I like to revise. The inability to do so is a bug (or feature) of podcasting. You just let fly and hope for the best. I'll admit it's a bit of an adrenaline rush to know that I could fall flat on my face at any moment and turn the show into a complete train wreck. I'll also admit I'm not much of an adrenaline junkie and prefer to operate in controlled or controllable environments.

That being said, I've enjoyed doing more podcasts this year. And this is due almost entirely to my host and cohosts, who have all been knowledgeable, articulate, and just plain fun to hang out with. They feel like conversations with an audience that is there but not quite there.

It's like writing in that regard. I'm always pleasantly surprised when people have read my work. Similarly I get a kick out of learning that someone heard me on a podcast. “Oh, hey, that thing I did... people liked it.” It's gratifying to know that I'm not speaking in a vacuum, that these words somehow connected with at least one other person in the world.

Saturday, July 2, 2016

Our Final Breath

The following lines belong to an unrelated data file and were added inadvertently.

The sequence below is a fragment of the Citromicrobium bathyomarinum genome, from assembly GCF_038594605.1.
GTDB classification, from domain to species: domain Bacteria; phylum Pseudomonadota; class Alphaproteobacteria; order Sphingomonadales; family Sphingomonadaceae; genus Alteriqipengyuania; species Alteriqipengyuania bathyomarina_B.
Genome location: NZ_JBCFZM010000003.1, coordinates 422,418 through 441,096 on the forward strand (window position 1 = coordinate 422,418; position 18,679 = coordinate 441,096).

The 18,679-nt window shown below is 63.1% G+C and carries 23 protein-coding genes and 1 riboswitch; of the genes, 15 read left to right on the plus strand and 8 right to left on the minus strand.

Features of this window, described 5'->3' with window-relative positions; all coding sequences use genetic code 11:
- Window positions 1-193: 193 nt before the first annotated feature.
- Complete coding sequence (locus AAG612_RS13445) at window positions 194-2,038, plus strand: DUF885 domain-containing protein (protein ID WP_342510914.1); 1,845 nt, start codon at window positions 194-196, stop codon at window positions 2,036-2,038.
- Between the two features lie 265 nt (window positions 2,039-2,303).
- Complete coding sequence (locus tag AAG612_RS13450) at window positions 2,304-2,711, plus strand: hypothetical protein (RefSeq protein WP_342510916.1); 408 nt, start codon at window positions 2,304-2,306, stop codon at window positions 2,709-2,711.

It's devastating how quickly time passes. Four years was an entire college career, and here you are wading into the ocean that long ago. I could swear we were just there.

And what has happened since? Life, mostly, as it does.

Shots of the horizon rarely fail to capture my imagination. Where do the earth and sky meet? What is out there? How do I get there?

* * *

One of my POV characters is confronted with the reality that time passes too quickly. He is dead, but in his notebooks he expresses disbelief at his son's having recently turned seven despite it seeming like yesterday they were all coming home from the hospital.

This is hardly a novel thought. It's one I'm sure most of us have at some point. It can be haunting and daunting if we focus on it too much, which is why most of us don't. We jump back into the river and keep moving with life.

Our busyness, of course, doesn't slow the process. And the next time we come up for air we are again surprised by how much time has elapsed. This progression repeats itself until we are done here. It's a beautiful thing that is also tinged with sadness, or at least a longing for more.

* * *

Our finiteness is what defines us. Well, it's one of the things that defines us. Or describes us. We can't know where the earth and sky meet, what's out there, or how to get there. Beautiful and sad. Like life.